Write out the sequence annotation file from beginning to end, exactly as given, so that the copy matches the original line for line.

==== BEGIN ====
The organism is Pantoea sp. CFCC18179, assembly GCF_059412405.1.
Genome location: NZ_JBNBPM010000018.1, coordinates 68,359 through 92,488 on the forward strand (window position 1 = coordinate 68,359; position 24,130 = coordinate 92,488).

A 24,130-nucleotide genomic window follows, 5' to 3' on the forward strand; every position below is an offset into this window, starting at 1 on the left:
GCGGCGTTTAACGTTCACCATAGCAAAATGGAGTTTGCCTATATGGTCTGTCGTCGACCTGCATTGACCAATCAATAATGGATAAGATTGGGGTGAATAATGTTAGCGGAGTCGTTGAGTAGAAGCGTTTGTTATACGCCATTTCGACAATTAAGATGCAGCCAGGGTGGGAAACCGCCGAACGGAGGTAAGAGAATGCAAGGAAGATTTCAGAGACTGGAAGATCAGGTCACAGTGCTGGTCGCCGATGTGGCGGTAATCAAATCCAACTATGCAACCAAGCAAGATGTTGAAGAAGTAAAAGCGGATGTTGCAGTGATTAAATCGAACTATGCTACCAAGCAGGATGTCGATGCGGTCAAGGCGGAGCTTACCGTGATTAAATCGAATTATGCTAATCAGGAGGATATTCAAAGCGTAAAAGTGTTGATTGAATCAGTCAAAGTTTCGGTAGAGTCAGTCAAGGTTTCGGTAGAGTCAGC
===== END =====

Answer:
The organism is Pantoea sp. CFCC18179, assembly GCF_059412405.1.
Genome location: NZ_JBNBPM010000018.1, coordinates 68,359 through 92,488 on the forward strand (window position 1 = coordinate 68,359; position 24,130 = coordinate 92,488).

A 24,130-nucleotide genomic window follows, 5' to 3' on the forward strand; every position below is an offset into this window, starting at 1 on the left:
GCGGCGTTTAACGTTCACCATAGCAAAATGGAGTTTGCCTATATGGTCTGTCGTCGACCTGCATTGACCAATCAATAATGGATAAGATTGGGGTGAATAATGTTAGCGGAGTCGTTGAGTAGAAGCGTTTGTTATACGCCATTTCGACAATTAAGATGCAGCCAGGGTGGGAAACCGCCGAACGGAGGTAAGAGAATGCAAGGAAGATTTCAGAGACTGGAAGATCAGGTCACAGTGCTGGTCGCCGATGTGGCGGTAATCAAATCCAACTATGCAACCAAGCAAGATGTTGAAGAAGTAAAAGCGGATGTTGCAGTGATTAAATCGAACTATGCTACCAAGCAGGATGTCGATGCGGTCAAGGCGGAGCTTACCGTGATTAAATCGAATTATGCTAATCAGGAGGATATTCAAAGCGTAAAAGTGTTGATTGAATCAGTCAAAGTTTCGGTAGAGTCAGTCAAGGTTTCGGTAGAGTCAGC